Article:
In practice, web material can be delivered to the nip zone by any suitable web feed means. The means for feeding is preferably a device suitable for continuously delivering web material to the stamper along the web path, such as a sheet feed, folded material feed, roll feed, web extruder, etc. The web feed is preferably a roll feed, such as one shown at 300 in FIGS. 5 and 9 for feeding pre-manufactured rolls of polymeric web material to the nip zone. The roll of polymeric web material preferably includes a removable film or protective layer of material, such as a softer plastic film layer on the web. By using web having a softer protective layer, the web may be rolled, unrolled, and re-rolled with minimal to no surface scratching, which could otherwise affect the use of the web for optical memory devices.
 The web feed may be complimented by a web take-up device, such as a take-up roll, for collecting the web after processing or after formation. Alternatively to using a take-up roll, the web may be cut into sections after formation (such as described below) or may be further processed into completed or partially completed optical memory disks.
 The web formation apparatus is preferably adapted to accommodate variations in web tension so that the web is neither over-taunt nor over-slacked. An over-taught web could result in the web breaking while an over-slacked web could cause jamming or other problems. Furthermore, tension control across the nip zone should be controlled to reduce sub-surface material displacement and ellipticity of the reproduced image. To accommodate variations in web tension, the system may be provided with one or more tension rollers. Tension rollers are generally known in material handling operations and may be used to control web speed and tension.
 Tension may be controlled across the nip zone, at the nip in-feed, at the nip out-feed, and otherwise across the system. Tension at the nip in-feed is preferably near 0 to neutral. The system may also have one or more guide rollers (not shown) for guiding the web in the web path, for altering the angle of the web into and out of the nip zone and for changing direction of the web. Preferably, there is at least one guide and/or tension roller for directing the web into the process nip zone, and at least one guide and/or tension roller used to direct the web out of the nip zone. These guide and/or tension rollers may serve the additional purpose of establishing the process nip zone in-feed and out-feed contact and separation angle between the web and stamper. The guide roller on the side exiting the nip zone preferably allows an initial web/stamper separation angle of about 90°+/−1°. The guide roller preferably guides the web away from the stamper immediately after exiting the nip.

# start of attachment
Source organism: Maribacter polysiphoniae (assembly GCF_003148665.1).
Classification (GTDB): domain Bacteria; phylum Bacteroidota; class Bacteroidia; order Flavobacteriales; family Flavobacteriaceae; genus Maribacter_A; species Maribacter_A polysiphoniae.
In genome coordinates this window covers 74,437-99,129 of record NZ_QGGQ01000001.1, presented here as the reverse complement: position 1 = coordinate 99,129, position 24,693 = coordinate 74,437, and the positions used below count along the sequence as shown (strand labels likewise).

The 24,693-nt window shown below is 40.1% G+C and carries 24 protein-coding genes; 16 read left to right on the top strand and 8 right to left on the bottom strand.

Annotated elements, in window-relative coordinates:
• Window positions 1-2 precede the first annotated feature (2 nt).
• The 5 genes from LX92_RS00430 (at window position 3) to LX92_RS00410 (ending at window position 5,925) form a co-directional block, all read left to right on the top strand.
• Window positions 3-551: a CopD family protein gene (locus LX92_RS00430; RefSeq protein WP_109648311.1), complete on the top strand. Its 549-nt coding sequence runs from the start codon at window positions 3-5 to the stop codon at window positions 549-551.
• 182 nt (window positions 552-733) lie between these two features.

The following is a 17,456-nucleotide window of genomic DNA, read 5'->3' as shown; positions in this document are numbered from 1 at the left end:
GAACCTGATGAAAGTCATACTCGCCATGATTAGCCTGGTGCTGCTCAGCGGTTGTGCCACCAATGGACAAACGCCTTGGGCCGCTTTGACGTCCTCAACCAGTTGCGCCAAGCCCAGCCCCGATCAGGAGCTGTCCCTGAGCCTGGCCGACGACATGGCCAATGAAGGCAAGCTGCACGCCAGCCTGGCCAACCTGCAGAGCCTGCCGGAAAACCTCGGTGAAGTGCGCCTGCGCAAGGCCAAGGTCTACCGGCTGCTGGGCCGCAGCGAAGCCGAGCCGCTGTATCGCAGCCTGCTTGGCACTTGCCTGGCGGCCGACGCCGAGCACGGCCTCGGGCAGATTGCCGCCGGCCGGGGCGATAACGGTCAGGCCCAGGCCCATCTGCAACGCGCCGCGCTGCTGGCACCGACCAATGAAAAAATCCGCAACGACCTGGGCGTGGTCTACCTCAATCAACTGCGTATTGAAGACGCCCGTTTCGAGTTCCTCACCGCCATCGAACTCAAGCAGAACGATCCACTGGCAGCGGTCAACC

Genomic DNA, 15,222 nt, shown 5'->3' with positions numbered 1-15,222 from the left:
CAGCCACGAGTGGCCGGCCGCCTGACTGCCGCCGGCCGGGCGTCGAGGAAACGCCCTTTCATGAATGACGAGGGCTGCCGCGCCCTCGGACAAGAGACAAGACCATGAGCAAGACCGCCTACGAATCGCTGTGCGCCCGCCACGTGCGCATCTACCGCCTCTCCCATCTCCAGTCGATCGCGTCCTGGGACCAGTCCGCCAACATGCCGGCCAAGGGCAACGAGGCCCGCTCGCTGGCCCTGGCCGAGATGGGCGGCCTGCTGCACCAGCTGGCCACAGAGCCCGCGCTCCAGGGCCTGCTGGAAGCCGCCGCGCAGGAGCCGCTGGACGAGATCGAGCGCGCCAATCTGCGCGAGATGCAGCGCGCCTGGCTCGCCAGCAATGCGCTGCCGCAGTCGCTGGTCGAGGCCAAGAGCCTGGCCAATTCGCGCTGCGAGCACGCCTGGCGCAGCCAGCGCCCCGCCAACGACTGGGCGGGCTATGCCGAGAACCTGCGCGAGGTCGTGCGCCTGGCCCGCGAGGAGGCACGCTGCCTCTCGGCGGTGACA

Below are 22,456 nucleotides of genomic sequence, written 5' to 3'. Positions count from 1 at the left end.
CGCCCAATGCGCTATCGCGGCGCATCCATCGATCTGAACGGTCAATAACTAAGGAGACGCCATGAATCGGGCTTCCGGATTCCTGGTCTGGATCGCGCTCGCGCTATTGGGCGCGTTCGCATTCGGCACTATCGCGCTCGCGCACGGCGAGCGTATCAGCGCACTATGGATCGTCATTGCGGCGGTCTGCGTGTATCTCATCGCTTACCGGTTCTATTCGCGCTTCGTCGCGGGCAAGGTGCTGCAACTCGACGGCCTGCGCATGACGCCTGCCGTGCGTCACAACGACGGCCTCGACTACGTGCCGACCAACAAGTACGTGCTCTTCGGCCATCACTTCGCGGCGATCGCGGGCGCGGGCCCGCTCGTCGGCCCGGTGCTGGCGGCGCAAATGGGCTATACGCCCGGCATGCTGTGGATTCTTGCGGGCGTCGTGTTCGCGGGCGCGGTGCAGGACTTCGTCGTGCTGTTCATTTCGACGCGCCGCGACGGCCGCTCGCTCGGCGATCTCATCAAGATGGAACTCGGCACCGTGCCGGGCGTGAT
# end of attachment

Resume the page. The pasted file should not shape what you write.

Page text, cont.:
Referring to FIG. 1, 2, and 4, the heated stamper 14 is carried into the nip zone 16 by a support 28. The stamper 14 is preferably temporarily laminated to the web 12 as a result of free float through the nip zone. The support 28 is preferably independent of, or detached from, the nip rollers, 20 and 22, and any components thereof. The independence of the support 28 may allow the stamper 14 to substantially free float on the web 12 as it becomes temporarily laminated thereto in the process nip zone 16. By laminating the stamper to the web with an independent support, a stamper with more than one degree and more preferably more than 2 degrees of freedom of movement may be realized. By having more than one degree of freedom, the stamper 14 can better accommodate and conform to roller pressure-induced distortions within the web 12 during the melt forming process and more completely accommodate web texture and thickness variations.
 Referring now to FIG. 2, depicted therein is a web forming system in accordance with a preferred embodiment of the present invention which includes a web forming apparatus 10 having a special support that decreases the angle in which the stamper enters the nip zone 16. The system includes a web feed 42, a web path 44 in communication with the web feed 42, and a nip or a nip zone 16 disposed in the web path 44 and a stamper 14. The stamper 14 is carried by a set of “hoops” 118, 128 which forms the support that follows the web path 44 through the nip zone 16 and carries the stamper 14 between the pressure and backing rollers, 20 and 22. The support is preferably detached from the pressure and backing rollers, 20 and 22, and preferably results in the temporary lamination of the stamper 14 to the surface of the web 12 in the nip zone 16. As shown, the hoops form a carriage 114 for the stamper to ride on. The carriage 114 provides means for independently carrying the stamper through the nip zone 16. By independently carrying the stamper 14 into and through the nip zone, better thermal management of the process can be provided. Additionally, by independently carrying the stamper 14 through the nip zone, the stamper may be kept more nearly flat, thereby reducing ellipticity caused by forming a curved stamper in the shape of a small diameter carrier drum.